An opportunity to harvest elk may soon be in the cards for local hunters.
Last week the Yukon Fish and Wildlife Management Board, along with the department of Environment, released a draft management strategy for elk.
It outlined five management goals:
The first is to ensure healthy populations of free-ranging elk in the Yukon.
The board plans to monitor population sizes, watch for disease and enhance the genetic diversity of the species.
The second is to take care of elk habitats and range.
The third goal is to understand the potential impact of elk on the land by studying large predators within the elks’ range as well as their competition for food.
The fourth is to provide for greater human use and appreciation of elk.
The board hopes to offer limited hunting opportunities for Yukon residents, and also promote elk viewing as a tourism product.
The fifth goal is to address human concerns regarding elk.
To deal with recent problems of elk entering farmers’ fields, a working group has been created to deal with these issues and suggest possible solutions.
Vehicle collisions with elk are also a large problem, especially this time of year when days get shorter and the elk start to aggregate.
“It’s not a done deal; we’re looking for input and feedback,” said fish and wildlife planner Karen Clyde.
Elk occur naturally in small numbers in southeastern Yukon along the BC-Yukon border.
The Yukon Fish and Game Association approached government in the late 1940s to see whether more elk could be introduced to the area.
The intent was to provide elk for new hunting opportunities, which would ease pressure on other big game in the area.
Nineteen animals were brought up in 1951. Thirty more followed in 1954. They were all released in the Braeburn area.
Later, when elk numbers failed to rise, 119 more animals were released.
“There’s always been questions around why the elk hadn’t expanded, hadn’t colonized,” said Rob Florkiewicz, a biologist studying the herds.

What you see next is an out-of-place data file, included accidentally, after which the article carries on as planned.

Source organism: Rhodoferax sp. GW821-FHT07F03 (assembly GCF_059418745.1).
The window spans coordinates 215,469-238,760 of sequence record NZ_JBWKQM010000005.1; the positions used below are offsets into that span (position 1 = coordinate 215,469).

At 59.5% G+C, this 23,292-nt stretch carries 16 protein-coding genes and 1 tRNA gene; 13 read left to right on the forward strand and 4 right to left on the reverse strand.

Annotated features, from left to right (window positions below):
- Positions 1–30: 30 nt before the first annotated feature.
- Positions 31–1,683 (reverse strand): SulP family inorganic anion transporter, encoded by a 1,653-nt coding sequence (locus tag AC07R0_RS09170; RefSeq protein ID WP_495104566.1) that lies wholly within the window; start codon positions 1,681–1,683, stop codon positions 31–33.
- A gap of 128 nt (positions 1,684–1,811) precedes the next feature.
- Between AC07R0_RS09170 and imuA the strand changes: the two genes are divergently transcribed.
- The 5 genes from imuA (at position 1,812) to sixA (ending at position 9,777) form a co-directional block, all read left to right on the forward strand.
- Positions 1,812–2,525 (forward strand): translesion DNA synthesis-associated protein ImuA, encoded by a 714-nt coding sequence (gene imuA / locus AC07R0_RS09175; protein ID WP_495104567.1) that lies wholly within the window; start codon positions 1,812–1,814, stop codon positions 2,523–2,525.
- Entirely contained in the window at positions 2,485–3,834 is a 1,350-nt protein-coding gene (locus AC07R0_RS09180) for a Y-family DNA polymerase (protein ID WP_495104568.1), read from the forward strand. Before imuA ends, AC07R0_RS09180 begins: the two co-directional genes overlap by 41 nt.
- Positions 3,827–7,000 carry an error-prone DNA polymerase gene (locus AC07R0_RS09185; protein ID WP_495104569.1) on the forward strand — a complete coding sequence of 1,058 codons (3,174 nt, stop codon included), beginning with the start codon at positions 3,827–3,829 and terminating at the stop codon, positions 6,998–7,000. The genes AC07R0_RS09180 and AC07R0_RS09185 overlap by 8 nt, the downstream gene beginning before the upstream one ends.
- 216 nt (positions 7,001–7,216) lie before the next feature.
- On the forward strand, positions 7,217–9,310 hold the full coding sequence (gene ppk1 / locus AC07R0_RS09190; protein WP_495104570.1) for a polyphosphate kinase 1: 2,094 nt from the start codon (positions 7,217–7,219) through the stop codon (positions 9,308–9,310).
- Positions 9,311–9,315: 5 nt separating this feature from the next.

The common theory is bad genetics, but nutrition could also be a factor, he added.
Now the elk have separated into two herds — one in the Takhini Valley and the other around Braeburn.
Current estimates show there are 160 to 200 animals in the Takhini herd and 100 in Braeburn.
“We don’t really have a good solid idea of the numbers of animals,” said senior wildlife biologist Thomas Jung.
Yukon’s Environment department plans to use some of its supplemental funding to nail down the number of animals in each herd.
The count would happen sometime this fall.
The elk-management plan is the first to be created in 10 years.
A draft is available for review at www.yfwmb.yk.ca.
The board plans to host public meetings in Haines Junction, Carmacks and Whitehorse to gauge public feedback.
Yukon residents have until October 15 to submit written comments on the strategy.
Wood bison numbers
highest in years
While biologists are unsure about the state of the territory’s elk herds, a recent count shows Yukon’s wood bison are flourishing.
In late July a four-person crew searched for the bison by helicopter.
And last week, Environment released an estimate of 1,089 animals in the Aishihik wood bison herd.
This is the highest number in years and biologists are confident the herd is still growing.
Not bad for a species that nearly became extinct.
“We need to ensure that we have enough animals, so that the herd is viable,” said Jung.
To be considered viable, there has to be a population of at least 400 animals.
“At the same time, they are a species that has been brought back to the land here, and there are some concerns about the impacts, or our lack of knowledge of the impacts that this large animal may have on the landscape,” he added.
As the largest land animals in North America, wood bison can have a major impact on the land.